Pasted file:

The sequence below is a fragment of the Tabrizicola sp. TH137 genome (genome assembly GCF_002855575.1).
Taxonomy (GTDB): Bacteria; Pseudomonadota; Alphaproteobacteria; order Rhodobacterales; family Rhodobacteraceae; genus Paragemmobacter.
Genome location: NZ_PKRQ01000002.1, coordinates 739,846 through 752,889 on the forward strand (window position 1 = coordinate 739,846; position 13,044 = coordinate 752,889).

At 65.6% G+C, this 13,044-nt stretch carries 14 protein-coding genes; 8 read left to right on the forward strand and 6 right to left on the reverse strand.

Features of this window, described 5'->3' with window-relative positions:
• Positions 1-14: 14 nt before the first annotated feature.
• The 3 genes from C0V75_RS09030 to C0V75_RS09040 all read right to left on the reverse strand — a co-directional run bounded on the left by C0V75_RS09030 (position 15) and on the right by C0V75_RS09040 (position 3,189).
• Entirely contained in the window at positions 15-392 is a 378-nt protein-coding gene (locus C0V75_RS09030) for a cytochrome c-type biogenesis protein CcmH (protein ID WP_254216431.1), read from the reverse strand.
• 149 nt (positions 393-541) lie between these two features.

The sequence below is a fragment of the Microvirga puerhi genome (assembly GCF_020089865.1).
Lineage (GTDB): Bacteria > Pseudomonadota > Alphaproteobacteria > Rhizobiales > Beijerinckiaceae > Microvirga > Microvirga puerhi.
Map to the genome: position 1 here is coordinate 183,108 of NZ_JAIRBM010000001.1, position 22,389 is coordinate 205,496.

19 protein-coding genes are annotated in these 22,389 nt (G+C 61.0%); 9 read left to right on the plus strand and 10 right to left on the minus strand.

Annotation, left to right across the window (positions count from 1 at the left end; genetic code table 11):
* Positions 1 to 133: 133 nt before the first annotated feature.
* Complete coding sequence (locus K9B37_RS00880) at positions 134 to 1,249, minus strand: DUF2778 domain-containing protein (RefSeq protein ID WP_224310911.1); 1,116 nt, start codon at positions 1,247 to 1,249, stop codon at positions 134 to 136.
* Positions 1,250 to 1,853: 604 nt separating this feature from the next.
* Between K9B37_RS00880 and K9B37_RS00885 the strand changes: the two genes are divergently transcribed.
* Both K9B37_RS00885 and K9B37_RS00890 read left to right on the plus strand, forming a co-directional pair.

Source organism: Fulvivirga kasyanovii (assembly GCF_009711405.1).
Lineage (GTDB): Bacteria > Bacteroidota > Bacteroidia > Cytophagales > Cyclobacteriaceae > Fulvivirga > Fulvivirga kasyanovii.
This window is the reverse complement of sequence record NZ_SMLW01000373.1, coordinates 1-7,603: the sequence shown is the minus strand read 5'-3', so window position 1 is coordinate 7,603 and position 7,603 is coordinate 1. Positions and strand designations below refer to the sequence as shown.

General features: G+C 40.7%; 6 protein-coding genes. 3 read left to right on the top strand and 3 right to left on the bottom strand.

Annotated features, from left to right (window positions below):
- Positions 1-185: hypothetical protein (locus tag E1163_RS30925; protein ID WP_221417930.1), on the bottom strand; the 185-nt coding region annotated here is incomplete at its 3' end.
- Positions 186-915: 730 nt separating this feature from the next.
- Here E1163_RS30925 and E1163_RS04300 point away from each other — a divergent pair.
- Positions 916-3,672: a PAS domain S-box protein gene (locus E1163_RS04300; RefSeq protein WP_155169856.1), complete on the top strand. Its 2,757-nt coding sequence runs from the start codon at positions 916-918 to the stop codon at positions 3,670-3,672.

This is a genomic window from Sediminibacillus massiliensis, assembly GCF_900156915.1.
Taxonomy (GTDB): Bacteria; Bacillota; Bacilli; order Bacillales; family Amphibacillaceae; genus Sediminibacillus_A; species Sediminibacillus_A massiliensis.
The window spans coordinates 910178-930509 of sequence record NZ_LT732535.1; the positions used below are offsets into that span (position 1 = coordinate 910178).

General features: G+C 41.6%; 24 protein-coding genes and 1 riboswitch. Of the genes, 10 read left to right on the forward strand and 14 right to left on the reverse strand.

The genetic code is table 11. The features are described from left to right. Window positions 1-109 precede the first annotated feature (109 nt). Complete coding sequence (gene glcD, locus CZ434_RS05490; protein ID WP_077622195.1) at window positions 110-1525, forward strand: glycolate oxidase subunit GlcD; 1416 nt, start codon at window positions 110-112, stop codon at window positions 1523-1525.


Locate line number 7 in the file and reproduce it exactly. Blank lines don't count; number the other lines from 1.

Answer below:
• The 3 genes from C0V75_RS09030 to C0V75_RS09040 all read right to left on the reverse strand — a co-directional run bounded on the left by C0V75_RS09030 (position 15) and on the right by C0V75_RS09040 (position 3,189).